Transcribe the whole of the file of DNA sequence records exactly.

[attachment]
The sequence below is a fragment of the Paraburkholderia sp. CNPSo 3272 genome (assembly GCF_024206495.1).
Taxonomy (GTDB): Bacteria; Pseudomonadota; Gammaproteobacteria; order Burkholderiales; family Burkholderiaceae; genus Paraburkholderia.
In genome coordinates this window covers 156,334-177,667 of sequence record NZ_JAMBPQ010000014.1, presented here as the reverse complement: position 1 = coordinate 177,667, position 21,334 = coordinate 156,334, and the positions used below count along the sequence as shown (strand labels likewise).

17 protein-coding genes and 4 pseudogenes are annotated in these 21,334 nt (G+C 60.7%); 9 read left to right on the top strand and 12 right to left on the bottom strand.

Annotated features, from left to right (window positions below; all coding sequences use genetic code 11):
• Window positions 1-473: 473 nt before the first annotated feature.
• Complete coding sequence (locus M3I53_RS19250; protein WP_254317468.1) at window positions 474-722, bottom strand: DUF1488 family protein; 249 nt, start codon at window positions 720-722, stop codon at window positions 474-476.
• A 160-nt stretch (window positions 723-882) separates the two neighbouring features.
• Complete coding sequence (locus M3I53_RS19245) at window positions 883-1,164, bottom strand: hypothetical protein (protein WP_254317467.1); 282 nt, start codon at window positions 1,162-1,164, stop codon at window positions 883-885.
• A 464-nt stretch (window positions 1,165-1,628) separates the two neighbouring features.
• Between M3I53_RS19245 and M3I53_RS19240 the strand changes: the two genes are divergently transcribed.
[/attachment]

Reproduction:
The sequence below is a fragment of the Paraburkholderia sp. CNPSo 3272 genome (assembly GCF_024206495.1).
Taxonomy (GTDB): Bacteria; Pseudomonadota; Gammaproteobacteria; order Burkholderiales; family Burkholderiaceae; genus Paraburkholderia.
In genome coordinates this window covers 156,334-177,667 of sequence record NZ_JAMBPQ010000014.1, presented here as the reverse complement: position 1 = coordinate 177,667, position 21,334 = coordinate 156,334, and the positions used below count along the sequence as shown (strand labels likewise).

17 protein-coding genes and 4 pseudogenes are annotated in these 21,334 nt (G+C 60.7%); 9 read left to right on the top strand and 12 right to left on the bottom strand.

Annotated features, from left to right (window positions below; all coding sequences use genetic code 11):
• Window positions 1-473: 473 nt before the first annotated feature.
• Complete coding sequence (locus M3I53_RS19250; protein WP_254317468.1) at window positions 474-722, bottom strand: DUF1488 family protein; 249 nt, start codon at window positions 720-722, stop codon at window positions 474-476.
• A 160-nt stretch (window positions 723-882) separates the two neighbouring features.
• Complete coding sequence (locus M3I53_RS19245) at window positions 883-1,164, bottom strand: hypothetical protein (protein WP_254317467.1); 282 nt, start codon at window positions 1,162-1,164, stop codon at window positions 883-885.
• A 464-nt stretch (window positions 1,165-1,628) separates the two neighbouring features.
• Between M3I53_RS19245 and M3I53_RS19240 the strand changes: the two genes are divergently transcribed.